- Open Access
SpotCard: an optical mark recognition tool to improve field data collection speed and accuracy
© The Author(s) 2019
- Received: 16 August 2018
- Accepted: 14 February 2019
- Published: 22 February 2019
When taking photographs of plants in the field, it is often necessary to record additional information such as sample number, biological replicate number and subspecies. Manual methods of recording such information are slow, often involve laborious transcription from hand-written notes or the need to have a laptop or tablet on site, and present a risk by separating written data capture from image capture. Existing tools for field data capture focus on recording information rather than capturing pictures of plants.
We present SpotCard, a tool comprising two macros. The first can be used to create a template for small, reusable cards for use when photographing plants. Information can be encoded on these cards in a human- and machine-readable form, allowing the user to swiftly make annotations before taking the photograph. The second part of the tool automatically reads the annotations from the image and tabulates them in a CSV file, along with picture date, time and GPS coordinates. The SpotCard also provides a convenient scale bar and coordinate location within the image for the flower itself, enabling automated measurement of floral traits such as area and perimeter.
This tool is shown to read annotations with a high degree of accuracy and at a speed greatly faster than manual transcription. It includes the ability to read the date and time of the photograph, as well as GPS location. It is an open-source ImageJ/Fiji macro and is available online. Its use requires no knowledge of the ImageJ macro coding language, and it is therefore well suited to all researchers taking pictures in the field.
- Image analysis
- Automated analysis
- Field data collection
In many experiments, it is necessary to take photographs of biological samples. These photographs are often used for subsequent trait analysis which would be time-consuming to perform in the field, such as flower number in inflorescences or size and perimeter of flowers in pollinator experiments. It is also often necessary to record further information about the specimen in question, such as sample number, biological replicate or cultivar. Traditionally, this information has been recorded either by writing it on a piece of paper to be included in the photograph, or by making notes in a notebook or on a laptop or tablet and correlating them to the image filename. Such recording is time-consuming when in the field, requiring switching from a camera to pen and paper or a device, and requires subsequent laborious and error-prone manual transcription. Separating data capture from image capture generates the risk of mismatched data at a later stage. Various software packages exist for collecting field data (see Field Book , PhenoBook  or The Phenotyper  as three examples) but these are usually geared towards replicating the functionality of a notebook in a way that makes later processing less time-consuming.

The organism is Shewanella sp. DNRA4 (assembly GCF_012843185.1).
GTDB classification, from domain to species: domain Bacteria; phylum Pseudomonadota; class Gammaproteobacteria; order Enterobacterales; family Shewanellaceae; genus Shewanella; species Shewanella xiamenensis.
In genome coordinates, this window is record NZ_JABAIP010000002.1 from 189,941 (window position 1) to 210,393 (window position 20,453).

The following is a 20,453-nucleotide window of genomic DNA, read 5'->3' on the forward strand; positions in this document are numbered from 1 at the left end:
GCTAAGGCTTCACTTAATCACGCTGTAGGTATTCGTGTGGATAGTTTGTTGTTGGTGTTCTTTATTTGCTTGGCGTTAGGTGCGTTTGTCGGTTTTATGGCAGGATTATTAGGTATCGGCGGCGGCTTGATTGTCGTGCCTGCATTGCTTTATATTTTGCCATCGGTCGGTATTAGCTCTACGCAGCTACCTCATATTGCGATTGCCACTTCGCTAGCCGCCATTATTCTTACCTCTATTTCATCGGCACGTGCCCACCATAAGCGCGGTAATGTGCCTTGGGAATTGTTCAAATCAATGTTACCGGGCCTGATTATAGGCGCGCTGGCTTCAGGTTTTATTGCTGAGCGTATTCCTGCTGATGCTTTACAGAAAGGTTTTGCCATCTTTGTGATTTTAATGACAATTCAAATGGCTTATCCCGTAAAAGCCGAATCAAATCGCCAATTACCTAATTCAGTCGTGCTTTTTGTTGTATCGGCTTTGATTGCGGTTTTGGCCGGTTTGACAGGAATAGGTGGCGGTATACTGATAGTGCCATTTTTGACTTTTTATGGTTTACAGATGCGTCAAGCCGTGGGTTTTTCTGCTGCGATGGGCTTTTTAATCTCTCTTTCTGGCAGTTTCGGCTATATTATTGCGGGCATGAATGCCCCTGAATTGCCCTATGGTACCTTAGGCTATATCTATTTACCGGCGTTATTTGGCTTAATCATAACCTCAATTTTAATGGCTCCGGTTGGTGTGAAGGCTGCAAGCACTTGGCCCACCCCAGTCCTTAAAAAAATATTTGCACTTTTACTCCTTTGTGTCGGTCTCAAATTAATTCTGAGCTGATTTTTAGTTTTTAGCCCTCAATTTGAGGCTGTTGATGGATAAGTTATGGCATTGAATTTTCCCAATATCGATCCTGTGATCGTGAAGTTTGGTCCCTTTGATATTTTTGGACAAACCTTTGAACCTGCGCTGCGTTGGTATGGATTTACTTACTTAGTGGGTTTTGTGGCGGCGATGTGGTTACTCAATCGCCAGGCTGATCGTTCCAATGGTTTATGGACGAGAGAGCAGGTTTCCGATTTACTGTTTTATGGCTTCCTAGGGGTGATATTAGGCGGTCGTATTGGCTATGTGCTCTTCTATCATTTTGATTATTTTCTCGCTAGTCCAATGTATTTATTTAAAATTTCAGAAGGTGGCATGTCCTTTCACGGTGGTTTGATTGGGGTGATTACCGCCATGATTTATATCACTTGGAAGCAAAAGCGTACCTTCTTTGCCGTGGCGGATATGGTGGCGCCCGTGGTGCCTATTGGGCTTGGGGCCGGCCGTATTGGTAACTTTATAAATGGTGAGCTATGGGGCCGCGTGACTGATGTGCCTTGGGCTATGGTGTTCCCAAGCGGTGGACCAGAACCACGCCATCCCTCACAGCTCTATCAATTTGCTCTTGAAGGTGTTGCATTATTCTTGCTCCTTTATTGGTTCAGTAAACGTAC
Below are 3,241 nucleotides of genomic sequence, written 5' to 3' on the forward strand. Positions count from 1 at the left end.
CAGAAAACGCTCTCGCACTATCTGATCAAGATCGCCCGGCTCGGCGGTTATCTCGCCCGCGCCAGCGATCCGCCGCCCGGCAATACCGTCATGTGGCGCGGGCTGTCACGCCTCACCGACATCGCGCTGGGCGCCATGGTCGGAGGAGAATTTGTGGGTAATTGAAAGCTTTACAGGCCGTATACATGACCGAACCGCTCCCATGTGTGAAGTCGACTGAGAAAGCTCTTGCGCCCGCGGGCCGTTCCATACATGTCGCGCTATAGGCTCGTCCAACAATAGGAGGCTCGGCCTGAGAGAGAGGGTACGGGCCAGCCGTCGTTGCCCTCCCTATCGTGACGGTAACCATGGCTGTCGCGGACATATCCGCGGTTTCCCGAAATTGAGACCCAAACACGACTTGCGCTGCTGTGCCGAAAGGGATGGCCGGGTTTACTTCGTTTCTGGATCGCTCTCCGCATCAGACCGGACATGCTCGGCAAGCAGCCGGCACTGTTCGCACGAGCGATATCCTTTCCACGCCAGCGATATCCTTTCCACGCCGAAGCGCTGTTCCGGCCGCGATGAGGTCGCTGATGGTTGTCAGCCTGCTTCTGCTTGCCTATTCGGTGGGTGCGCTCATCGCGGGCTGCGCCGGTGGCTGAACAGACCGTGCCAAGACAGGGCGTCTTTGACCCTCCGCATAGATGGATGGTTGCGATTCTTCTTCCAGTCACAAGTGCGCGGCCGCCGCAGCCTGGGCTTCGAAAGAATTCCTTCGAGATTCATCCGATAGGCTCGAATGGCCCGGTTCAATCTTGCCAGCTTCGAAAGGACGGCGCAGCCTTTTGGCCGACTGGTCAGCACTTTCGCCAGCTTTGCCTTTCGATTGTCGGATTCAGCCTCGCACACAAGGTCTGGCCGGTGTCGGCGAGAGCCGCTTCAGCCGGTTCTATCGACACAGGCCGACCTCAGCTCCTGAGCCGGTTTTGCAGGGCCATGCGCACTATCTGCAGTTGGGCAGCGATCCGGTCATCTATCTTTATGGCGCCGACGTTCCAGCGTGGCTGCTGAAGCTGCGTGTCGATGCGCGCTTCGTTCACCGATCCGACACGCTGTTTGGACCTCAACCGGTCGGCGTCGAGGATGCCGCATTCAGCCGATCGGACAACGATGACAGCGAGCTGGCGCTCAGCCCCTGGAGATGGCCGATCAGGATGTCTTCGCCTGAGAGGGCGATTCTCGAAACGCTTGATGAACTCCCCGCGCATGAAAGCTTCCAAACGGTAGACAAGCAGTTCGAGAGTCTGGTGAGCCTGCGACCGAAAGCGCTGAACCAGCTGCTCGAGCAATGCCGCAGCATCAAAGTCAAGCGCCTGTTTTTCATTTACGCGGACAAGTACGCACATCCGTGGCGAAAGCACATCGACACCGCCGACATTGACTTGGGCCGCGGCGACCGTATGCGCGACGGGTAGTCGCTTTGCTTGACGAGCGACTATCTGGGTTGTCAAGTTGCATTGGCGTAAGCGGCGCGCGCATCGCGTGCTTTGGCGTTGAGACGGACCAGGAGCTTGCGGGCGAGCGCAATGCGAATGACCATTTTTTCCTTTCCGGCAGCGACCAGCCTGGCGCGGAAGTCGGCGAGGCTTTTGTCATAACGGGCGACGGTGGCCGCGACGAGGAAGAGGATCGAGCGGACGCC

Software to automate image analysis is widespread, and numerous scripts exist to measure a diverse range of plant characteristics (for examples, see [4–6]). However, such tools can only read and measure plant characteristics, and cannot extract information about the plant’s genotype, growing conditions etc.; if such information is required, it must be manually correlated to plant characteristic data at a later date.
The motivation behind SpotCard, the tool presented here, is to inextricably link plant and information within the same image in a way that reduces labour and transcription errors. ‘Mark Sense’ (also known as ‘Optical Mark Recognition’), the technique behind SpotCard, has been in use since 1937, when IBM introduced the IBM 805 Test Scoring Machine . This machine detected pencil marks on paper; similar systems are widely in use today to assist in processing multiple-choice tests.
SpotCard is easy to use, has a potentially wide application area, and requires no learning of new field notebook software, design, or scripting languages. The card itself provides a convenient scale bar and a coordinate location within the image for the flower itself, and measurement of petal area or perimeter is incorporated in the macro. This allows for a one-pass process of information extraction and measurement.